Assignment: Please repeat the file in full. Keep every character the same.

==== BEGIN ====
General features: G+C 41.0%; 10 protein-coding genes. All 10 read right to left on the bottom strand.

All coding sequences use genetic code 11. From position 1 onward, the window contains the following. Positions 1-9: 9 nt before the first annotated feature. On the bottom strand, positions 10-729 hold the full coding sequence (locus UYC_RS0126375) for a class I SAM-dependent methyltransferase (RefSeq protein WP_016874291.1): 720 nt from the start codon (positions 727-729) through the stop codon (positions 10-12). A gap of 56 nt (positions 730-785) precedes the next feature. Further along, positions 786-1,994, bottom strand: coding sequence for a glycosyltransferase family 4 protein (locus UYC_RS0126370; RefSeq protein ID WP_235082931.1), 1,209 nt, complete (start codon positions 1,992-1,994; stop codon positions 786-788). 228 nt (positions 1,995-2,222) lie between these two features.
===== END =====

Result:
General features: G+C 41.0%; 10 protein-coding genes. All 10 read right to left on the bottom strand.

All coding sequences use genetic code 11. From position 1 onward, the window contains the following. Positions 1-9: 9 nt before the first annotated feature. On the bottom strand, positions 10-729 hold the full coding sequence (locus UYC_RS0126375) for a class I SAM-dependent methyltransferase (RefSeq protein WP_016874291.1): 720 nt from the start codon (positions 727-729) through the stop codon (positions 10-12). A gap of 56 nt (positions 730-785) precedes the next feature. Further along, positions 786-1,994, bottom strand: coding sequence for a glycosyltransferase family 4 protein (locus UYC_RS0126370; RefSeq protein ID WP_235082931.1), 1,209 nt, complete (start codon positions 1,992-1,994; stop codon positions 786-788). 228 nt (positions 1,995-2,222) lie between these two features.